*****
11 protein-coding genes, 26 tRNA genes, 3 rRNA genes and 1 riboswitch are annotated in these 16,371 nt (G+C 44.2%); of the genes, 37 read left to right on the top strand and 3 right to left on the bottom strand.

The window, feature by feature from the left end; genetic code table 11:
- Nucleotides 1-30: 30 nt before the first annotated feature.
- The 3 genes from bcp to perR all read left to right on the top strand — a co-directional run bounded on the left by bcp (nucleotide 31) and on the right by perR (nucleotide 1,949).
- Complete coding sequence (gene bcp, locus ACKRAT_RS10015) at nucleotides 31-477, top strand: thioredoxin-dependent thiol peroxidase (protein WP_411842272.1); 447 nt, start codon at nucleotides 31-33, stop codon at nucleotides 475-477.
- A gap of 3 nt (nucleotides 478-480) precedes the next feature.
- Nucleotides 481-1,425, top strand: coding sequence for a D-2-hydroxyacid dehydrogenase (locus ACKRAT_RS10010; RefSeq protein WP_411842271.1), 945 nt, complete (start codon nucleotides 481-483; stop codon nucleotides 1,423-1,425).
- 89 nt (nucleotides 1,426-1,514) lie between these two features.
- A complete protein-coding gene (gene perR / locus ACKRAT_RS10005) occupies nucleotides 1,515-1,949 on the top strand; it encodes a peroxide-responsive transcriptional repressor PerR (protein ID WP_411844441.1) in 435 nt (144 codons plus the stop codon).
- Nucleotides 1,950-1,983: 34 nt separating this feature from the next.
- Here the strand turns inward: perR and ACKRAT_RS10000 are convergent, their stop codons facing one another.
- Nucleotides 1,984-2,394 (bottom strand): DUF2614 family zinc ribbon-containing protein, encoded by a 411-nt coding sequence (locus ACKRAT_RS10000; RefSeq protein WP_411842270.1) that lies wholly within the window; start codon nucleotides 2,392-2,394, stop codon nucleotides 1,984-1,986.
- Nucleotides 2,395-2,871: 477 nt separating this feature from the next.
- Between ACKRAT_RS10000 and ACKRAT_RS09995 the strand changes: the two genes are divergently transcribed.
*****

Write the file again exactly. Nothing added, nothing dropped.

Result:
11 protein-coding genes, 26 tRNA genes, 3 rRNA genes and 1 riboswitch are annotated in these 16,371 nt (G+C 44.2%); of the genes, 37 read left to right on the top strand and 3 right to left on the bottom strand.

The window, feature by feature from the left end; genetic code table 11:
- Nucleotides 1-30: 30 nt before the first annotated feature.
- The 3 genes from bcp to perR all read left to right on the top strand — a co-directional run bounded on the left by bcp (nucleotide 31) and on the right by perR (nucleotide 1,949).
- Complete coding sequence (gene bcp, locus ACKRAT_RS10015) at nucleotides 31-477, top strand: thioredoxin-dependent thiol peroxidase (protein WP_411842272.1); 447 nt, start codon at nucleotides 31-33, stop codon at nucleotides 475-477.
- A gap of 3 nt (nucleotides 478-480) precedes the next feature.
- Nucleotides 481-1,425, top strand: coding sequence for a D-2-hydroxyacid dehydrogenase (locus ACKRAT_RS10010; RefSeq protein WP_411842271.1), 945 nt, complete (start codon nucleotides 481-483; stop codon nucleotides 1,423-1,425).
- 89 nt (nucleotides 1,426-1,514) lie between these two features.
- A complete protein-coding gene (gene perR / locus ACKRAT_RS10005) occupies nucleotides 1,515-1,949 on the top strand; it encodes a peroxide-responsive transcriptional repressor PerR (protein ID WP_411844441.1) in 435 nt (144 codons plus the stop codon).
- Nucleotides 1,950-1,983: 34 nt separating this feature from the next.
- Here the strand turns inward: perR and ACKRAT_RS10000 are convergent, their stop codons facing one another.
- Nucleotides 1,984-2,394 (bottom strand): DUF2614 family zinc ribbon-containing protein, encoded by a 411-nt coding sequence (locus ACKRAT_RS10000; RefSeq protein WP_411842270.1) that lies wholly within the window; start codon nucleotides 2,392-2,394, stop codon nucleotides 1,984-1,986.
- Nucleotides 2,395-2,871: 477 nt separating this feature from the next.
- Between ACKRAT_RS10000 and ACKRAT_RS09995 the strand changes: the two genes are divergently transcribed.